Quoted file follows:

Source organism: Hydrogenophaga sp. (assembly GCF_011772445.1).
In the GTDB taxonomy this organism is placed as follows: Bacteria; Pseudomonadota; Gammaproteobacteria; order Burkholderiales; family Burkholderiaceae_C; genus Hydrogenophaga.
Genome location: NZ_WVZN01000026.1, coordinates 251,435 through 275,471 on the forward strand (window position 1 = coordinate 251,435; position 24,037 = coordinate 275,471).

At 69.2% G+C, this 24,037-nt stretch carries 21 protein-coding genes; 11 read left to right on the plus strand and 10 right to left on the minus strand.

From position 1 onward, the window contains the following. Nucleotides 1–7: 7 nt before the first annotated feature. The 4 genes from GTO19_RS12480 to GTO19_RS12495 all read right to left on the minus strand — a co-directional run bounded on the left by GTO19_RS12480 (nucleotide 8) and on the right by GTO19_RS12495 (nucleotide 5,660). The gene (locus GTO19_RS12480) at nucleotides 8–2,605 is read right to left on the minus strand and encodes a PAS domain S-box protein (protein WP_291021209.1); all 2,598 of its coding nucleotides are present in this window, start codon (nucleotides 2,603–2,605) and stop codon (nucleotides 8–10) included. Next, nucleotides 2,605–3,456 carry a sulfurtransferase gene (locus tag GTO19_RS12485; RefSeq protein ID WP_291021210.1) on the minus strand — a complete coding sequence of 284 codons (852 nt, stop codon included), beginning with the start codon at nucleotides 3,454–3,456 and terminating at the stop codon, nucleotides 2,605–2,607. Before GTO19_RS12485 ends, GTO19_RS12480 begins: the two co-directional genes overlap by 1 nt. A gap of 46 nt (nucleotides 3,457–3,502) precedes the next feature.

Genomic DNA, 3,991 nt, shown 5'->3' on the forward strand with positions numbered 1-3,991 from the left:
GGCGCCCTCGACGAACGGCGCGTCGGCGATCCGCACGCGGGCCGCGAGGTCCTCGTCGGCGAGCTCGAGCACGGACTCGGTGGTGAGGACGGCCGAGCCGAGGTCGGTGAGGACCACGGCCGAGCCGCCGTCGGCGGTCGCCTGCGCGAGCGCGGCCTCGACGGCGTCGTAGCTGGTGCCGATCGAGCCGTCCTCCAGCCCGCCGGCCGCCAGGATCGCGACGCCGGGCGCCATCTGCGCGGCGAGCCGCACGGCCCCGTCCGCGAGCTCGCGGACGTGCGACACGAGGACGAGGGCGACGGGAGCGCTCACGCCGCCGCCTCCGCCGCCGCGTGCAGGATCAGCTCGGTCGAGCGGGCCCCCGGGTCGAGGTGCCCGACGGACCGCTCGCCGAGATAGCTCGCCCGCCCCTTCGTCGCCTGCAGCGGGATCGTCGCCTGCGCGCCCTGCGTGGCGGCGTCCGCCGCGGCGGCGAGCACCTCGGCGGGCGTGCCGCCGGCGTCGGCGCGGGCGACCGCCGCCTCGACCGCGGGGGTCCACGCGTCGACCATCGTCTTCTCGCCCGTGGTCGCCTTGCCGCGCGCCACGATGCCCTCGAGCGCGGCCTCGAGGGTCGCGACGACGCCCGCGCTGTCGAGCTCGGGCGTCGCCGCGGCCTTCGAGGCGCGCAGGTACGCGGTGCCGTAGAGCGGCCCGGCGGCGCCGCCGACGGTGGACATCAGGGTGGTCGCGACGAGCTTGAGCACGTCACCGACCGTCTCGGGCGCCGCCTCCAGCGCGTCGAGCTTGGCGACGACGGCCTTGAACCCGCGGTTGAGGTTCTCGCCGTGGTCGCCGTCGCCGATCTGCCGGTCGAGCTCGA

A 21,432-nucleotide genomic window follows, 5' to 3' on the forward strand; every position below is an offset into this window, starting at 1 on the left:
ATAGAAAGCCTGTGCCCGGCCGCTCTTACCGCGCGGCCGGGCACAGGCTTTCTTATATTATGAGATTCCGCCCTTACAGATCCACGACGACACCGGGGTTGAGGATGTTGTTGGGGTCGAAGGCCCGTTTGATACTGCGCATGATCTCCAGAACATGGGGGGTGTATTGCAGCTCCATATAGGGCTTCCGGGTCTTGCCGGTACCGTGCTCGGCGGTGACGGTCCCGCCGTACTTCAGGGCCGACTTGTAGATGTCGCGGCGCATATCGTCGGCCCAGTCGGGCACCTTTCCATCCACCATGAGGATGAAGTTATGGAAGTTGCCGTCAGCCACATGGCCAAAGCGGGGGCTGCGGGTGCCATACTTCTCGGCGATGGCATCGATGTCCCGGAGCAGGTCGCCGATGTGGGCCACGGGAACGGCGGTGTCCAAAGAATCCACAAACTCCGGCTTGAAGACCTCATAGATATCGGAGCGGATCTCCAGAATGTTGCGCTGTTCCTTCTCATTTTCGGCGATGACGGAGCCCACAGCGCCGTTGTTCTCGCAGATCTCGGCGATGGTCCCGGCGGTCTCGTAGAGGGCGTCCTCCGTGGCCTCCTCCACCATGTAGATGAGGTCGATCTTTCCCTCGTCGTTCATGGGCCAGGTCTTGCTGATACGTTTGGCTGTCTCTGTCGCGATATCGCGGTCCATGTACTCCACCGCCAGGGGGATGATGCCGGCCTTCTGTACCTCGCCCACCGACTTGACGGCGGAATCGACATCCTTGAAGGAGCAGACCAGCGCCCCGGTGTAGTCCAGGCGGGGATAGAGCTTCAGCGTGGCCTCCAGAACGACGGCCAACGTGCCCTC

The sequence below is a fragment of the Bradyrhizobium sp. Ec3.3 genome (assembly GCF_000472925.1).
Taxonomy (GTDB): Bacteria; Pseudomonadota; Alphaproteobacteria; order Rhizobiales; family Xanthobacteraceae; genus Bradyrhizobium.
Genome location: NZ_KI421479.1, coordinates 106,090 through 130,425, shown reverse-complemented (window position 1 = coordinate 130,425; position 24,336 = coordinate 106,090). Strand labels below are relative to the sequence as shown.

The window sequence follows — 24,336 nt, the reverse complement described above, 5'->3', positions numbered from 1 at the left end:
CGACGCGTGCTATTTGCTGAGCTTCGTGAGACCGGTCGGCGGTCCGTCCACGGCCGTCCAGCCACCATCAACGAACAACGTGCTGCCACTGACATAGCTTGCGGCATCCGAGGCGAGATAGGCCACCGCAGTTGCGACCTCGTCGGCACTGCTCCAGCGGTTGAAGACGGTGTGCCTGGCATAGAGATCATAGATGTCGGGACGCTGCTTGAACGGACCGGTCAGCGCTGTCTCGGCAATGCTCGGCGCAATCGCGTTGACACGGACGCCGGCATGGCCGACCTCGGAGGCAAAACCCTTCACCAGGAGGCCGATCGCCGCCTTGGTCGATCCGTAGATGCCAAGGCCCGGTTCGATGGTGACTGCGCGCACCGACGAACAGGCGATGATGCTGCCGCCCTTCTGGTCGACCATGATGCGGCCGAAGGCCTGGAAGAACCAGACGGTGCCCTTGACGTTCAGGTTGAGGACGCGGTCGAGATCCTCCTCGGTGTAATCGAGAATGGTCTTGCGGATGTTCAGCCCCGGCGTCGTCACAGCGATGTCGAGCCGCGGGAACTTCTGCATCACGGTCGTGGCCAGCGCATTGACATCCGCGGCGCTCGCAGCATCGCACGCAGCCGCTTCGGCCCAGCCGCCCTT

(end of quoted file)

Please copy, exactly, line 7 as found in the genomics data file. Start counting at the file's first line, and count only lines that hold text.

GGCGCCCTCGACGAACGGCGCGTCGGCGATCCGCACGCGGGCCGCGAGGTCCTCGTCGGCGAGCTCGAGCACGGACTCGGTGGTGAGGACGGCCGAGCCGAGGTCGGTGAGGACCACGGCCGAGCCGCCGTCGGCGGTCGCCTGCGCGAGCGCGGCCTCGACGGCGTCGTAGCTGGTGCCGATCGAGCCGTCCTCCAGCCCGCCGGCCGCCAGGATCGCGACGCCGGGCGCCATCTGCGCGGCGAGCCGCACGGCCCCGTCCGCGAGCTCGCGGACGTGCGACACGAGGACGAGGGCGACGGGAGCGCTCACGCCGCCGCCTCCGCCGCCGCGTGCAGGATCAGCTCGGTCGAGCGGGCCCCCGGGTCGAGGTGCCCGACGGACCGCTCGCCGAGATAGCTCGCCCGCCCCTTCGTCGCCTGCAGCGGGATCGTCGCCTGCGCGCCCTGCGTGGCGGCGTCCGCCGCGGCGGCGAGCACCTCGGCGGGCGTGCCGCCGGCGTCGGCGCGGGCGACCGCCGCCTCGACCGCGGGGGTCCACGCGTCGACCATCGTCTTCTCGCCCGTGGTCGCCTTGCCGCGCGCCACGATGCCCTCGAGCGCGGCCTCGAGGGTCGCGACGACGCCCGCGCTGTCGAGCTCGGGCGTCGCCGCGGCCTTCGAGGCGCGCAGGTACGCGGTGCCGTAGAGCGGCCCGGCGGCGCCGCCGACGGTGGACATCAGGGTGGTCGCGACGAGCTTGAGCACGTCACCGACCGTCTCGGGCGCCGCCTCCAGCGCGTCGAGCTTGGCGACGACGGCCTTGAACCCGCGGTTGAGGTTCTCGCCGTGGTCGCCGTCGCCGATCTGCCGGTCGAGCTCGA